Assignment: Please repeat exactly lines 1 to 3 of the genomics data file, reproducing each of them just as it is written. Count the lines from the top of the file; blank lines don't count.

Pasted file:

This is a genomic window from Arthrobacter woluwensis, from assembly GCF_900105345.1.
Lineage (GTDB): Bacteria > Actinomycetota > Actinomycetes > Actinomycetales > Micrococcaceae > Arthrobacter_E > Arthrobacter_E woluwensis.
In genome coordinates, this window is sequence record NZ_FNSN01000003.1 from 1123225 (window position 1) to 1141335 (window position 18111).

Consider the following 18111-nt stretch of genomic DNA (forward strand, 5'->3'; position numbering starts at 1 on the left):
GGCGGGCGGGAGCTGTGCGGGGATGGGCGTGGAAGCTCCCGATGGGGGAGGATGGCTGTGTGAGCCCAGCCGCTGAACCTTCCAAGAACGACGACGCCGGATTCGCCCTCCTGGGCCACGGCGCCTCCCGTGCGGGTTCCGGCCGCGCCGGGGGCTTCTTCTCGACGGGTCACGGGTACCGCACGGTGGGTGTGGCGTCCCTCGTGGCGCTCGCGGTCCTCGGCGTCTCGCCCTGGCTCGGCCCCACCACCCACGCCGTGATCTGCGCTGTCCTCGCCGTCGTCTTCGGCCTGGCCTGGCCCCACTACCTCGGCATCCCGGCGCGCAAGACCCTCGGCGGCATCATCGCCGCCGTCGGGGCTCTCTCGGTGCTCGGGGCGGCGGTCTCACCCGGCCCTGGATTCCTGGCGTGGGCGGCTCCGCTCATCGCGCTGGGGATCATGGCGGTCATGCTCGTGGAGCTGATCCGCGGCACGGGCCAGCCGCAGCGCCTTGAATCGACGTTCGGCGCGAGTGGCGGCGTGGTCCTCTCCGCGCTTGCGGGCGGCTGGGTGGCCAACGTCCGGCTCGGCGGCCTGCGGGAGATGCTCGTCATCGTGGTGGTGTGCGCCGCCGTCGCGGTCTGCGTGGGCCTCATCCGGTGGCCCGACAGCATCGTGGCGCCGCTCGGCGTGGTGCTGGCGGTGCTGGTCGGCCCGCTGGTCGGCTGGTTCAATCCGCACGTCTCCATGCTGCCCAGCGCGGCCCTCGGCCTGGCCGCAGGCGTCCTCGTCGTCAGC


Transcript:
This is a genomic window from Arthrobacter woluwensis, from assembly GCF_900105345.1.
Lineage (GTDB): Bacteria > Actinomycetota > Actinomycetes > Actinomycetales > Micrococcaceae > Arthrobacter_E > Arthrobacter_E woluwensis.
In genome coordinates, this window is sequence record NZ_FNSN01000003.1 from 1123225 (window position 1) to 1141335 (window position 18111).